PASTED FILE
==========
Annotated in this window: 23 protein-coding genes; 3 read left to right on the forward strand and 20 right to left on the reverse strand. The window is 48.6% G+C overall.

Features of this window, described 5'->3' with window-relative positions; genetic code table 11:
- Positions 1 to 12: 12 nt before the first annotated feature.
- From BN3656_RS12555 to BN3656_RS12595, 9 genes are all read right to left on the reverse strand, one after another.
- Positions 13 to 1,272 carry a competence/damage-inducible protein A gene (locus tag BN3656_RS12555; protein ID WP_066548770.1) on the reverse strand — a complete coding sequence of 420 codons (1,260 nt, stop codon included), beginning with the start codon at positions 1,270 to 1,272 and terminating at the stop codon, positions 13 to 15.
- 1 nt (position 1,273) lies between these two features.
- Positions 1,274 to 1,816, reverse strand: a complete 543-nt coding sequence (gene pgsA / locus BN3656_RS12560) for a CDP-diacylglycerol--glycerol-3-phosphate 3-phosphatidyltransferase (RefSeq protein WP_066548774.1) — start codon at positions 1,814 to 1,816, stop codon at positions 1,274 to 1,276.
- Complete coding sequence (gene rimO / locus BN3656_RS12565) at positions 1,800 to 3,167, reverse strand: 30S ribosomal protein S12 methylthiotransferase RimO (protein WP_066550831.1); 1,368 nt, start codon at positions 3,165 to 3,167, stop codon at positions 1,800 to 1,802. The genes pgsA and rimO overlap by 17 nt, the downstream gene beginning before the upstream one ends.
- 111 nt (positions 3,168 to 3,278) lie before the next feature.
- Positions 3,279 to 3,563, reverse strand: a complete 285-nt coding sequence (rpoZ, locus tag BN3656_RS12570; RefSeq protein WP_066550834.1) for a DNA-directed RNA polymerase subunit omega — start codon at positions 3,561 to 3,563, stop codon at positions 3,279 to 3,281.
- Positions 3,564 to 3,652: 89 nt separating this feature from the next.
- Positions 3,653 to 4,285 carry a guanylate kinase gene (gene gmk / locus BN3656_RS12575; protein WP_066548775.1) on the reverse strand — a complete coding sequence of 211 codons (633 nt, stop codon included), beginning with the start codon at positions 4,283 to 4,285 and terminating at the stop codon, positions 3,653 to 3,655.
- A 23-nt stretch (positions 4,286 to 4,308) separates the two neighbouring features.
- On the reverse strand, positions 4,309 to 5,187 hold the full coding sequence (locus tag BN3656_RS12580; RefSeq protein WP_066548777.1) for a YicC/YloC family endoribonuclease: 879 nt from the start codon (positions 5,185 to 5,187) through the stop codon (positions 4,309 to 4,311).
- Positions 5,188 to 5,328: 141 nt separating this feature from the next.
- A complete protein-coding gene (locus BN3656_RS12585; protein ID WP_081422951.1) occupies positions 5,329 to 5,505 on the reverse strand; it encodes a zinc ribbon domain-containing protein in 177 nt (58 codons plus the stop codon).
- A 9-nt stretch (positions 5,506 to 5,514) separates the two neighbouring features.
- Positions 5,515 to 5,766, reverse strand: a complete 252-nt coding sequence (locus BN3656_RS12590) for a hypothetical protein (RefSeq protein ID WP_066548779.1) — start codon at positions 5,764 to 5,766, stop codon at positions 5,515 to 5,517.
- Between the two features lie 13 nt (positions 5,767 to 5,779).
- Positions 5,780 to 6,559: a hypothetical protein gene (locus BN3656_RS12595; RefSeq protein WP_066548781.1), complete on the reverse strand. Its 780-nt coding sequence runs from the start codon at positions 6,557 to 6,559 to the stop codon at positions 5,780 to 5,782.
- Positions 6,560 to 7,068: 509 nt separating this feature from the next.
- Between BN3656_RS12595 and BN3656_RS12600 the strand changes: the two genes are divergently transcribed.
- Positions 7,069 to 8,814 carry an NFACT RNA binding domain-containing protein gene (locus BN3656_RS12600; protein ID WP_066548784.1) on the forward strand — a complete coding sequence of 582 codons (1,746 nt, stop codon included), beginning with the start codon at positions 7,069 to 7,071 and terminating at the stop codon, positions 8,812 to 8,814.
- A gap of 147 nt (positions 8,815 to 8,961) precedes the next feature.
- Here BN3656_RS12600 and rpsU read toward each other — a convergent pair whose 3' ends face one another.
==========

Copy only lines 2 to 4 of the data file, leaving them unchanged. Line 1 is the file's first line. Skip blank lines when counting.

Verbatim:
Features of this window, described 5'->3' with window-relative positions; genetic code table 11:
- Positions 1 to 12: 12 nt before the first annotated feature.
- From BN3656_RS12555 to BN3656_RS12595, 9 genes are all read right to left on the reverse strand, one after another.